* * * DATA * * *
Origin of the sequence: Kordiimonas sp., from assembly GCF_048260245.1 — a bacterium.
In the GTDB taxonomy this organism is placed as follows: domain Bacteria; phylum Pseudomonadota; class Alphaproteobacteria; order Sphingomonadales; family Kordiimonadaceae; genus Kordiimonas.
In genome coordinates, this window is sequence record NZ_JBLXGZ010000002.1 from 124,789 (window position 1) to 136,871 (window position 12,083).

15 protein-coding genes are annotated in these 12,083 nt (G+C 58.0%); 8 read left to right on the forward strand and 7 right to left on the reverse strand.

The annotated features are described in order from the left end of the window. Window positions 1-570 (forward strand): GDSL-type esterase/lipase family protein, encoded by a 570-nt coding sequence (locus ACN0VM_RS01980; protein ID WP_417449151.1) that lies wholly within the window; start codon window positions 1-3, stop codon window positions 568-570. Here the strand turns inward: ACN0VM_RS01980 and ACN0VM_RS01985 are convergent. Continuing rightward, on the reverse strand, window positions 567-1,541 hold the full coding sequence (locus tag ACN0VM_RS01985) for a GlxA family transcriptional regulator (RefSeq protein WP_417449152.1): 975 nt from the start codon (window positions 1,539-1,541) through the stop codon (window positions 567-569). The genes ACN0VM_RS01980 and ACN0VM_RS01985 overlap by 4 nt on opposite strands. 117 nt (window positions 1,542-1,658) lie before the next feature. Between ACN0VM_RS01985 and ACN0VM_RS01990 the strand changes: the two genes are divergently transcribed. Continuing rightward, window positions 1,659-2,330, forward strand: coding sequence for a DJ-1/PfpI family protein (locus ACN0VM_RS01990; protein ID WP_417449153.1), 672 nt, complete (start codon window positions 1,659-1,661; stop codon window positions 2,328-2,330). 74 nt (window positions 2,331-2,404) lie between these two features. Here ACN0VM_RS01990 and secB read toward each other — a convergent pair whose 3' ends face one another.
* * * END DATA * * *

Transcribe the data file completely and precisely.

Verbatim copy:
Origin of the sequence: Kordiimonas sp., from assembly GCF_048260245.1 — a bacterium.
In the GTDB taxonomy this organism is placed as follows: domain Bacteria; phylum Pseudomonadota; class Alphaproteobacteria; order Sphingomonadales; family Kordiimonadaceae; genus Kordiimonas.
In genome coordinates, this window is sequence record NZ_JBLXGZ010000002.1 from 124,789 (window position 1) to 136,871 (window position 12,083).

15 protein-coding genes are annotated in these 12,083 nt (G+C 58.0%); 8 read left to right on the forward strand and 7 right to left on the reverse strand.

The annotated features are described in order from the left end of the window. Window positions 1-570 (forward strand): GDSL-type esterase/lipase family protein, encoded by a 570-nt coding sequence (locus ACN0VM_RS01980; protein ID WP_417449151.1) that lies wholly within the window; start codon window positions 1-3, stop codon window positions 568-570. Here the strand turns inward: ACN0VM_RS01980 and ACN0VM_RS01985 are convergent. Continuing rightward, on the reverse strand, window positions 567-1,541 hold the full coding sequence (locus tag ACN0VM_RS01985) for a GlxA family transcriptional regulator (RefSeq protein WP_417449152.1): 975 nt from the start codon (window positions 1,539-1,541) through the stop codon (window positions 567-569). The genes ACN0VM_RS01980 and ACN0VM_RS01985 overlap by 4 nt on opposite strands. 117 nt (window positions 1,542-1,658) lie before the next feature. Between ACN0VM_RS01985 and ACN0VM_RS01990 the strand changes: the two genes are divergently transcribed. Continuing rightward, window positions 1,659-2,330, forward strand: coding sequence for a DJ-1/PfpI family protein (locus ACN0VM_RS01990; protein ID WP_417449153.1), 672 nt, complete (start codon window positions 1,659-1,661; stop codon window positions 2,328-2,330). 74 nt (window positions 2,331-2,404) lie between these two features. Here ACN0VM_RS01990 and secB read toward each other — a convergent pair whose 3' ends face one another.